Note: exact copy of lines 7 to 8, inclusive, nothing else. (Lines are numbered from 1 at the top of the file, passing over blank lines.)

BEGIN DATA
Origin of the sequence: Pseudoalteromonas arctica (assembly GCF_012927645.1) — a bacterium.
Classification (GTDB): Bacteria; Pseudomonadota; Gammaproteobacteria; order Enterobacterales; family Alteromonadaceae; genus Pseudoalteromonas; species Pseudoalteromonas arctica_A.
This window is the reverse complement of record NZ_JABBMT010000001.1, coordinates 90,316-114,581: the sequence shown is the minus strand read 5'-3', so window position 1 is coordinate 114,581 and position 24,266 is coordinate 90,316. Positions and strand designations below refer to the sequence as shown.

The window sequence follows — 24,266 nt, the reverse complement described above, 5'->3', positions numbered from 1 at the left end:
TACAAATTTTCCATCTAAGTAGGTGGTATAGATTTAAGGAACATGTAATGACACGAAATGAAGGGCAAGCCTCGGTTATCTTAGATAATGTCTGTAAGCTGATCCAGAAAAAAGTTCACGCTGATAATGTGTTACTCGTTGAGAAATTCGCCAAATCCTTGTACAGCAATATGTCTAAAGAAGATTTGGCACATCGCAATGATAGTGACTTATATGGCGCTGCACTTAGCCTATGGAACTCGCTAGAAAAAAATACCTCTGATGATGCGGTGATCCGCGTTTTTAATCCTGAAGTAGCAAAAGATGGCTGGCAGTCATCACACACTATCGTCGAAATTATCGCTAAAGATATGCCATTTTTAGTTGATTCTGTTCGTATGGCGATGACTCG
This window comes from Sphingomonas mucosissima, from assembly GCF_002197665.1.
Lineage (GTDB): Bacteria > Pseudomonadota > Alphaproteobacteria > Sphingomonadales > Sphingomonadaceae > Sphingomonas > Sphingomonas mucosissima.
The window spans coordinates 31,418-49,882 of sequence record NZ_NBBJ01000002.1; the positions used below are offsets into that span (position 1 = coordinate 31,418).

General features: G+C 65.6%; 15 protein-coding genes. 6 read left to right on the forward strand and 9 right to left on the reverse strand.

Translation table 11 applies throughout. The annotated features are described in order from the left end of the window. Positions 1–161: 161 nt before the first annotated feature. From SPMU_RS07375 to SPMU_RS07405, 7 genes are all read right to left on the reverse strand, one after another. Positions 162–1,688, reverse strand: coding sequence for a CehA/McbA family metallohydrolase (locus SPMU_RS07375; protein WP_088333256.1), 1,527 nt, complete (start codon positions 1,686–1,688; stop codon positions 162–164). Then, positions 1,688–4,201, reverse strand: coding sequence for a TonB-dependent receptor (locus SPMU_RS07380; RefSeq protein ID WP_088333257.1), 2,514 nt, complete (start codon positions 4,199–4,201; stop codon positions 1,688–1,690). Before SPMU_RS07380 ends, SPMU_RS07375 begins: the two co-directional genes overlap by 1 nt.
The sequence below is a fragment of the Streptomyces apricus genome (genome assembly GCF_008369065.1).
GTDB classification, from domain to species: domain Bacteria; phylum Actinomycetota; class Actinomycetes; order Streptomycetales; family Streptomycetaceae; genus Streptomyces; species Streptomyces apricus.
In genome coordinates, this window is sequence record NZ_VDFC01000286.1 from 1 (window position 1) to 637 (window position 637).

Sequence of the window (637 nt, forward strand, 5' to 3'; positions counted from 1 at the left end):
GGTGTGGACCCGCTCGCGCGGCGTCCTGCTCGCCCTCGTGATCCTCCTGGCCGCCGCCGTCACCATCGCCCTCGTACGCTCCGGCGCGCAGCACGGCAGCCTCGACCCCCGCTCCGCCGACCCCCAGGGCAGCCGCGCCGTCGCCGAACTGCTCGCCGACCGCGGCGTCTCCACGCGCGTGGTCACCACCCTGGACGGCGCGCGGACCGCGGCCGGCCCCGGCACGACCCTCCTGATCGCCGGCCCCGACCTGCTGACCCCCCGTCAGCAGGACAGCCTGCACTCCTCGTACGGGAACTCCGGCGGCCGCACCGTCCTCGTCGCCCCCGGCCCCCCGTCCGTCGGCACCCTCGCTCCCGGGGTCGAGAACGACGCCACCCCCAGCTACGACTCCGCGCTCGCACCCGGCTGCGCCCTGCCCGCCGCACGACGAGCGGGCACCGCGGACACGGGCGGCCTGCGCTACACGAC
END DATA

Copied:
Lineage (GTDB): Bacteria > Pseudomonadota > Alphaproteobacteria > Sphingomonadales > Sphingomonadaceae > Sphingomonas > Sphingomonas mucosissima.
The window spans coordinates 31,418-49,882 of sequence record NZ_NBBJ01000002.1; the positions used below are offsets into that span (position 1 = coordinate 31,418).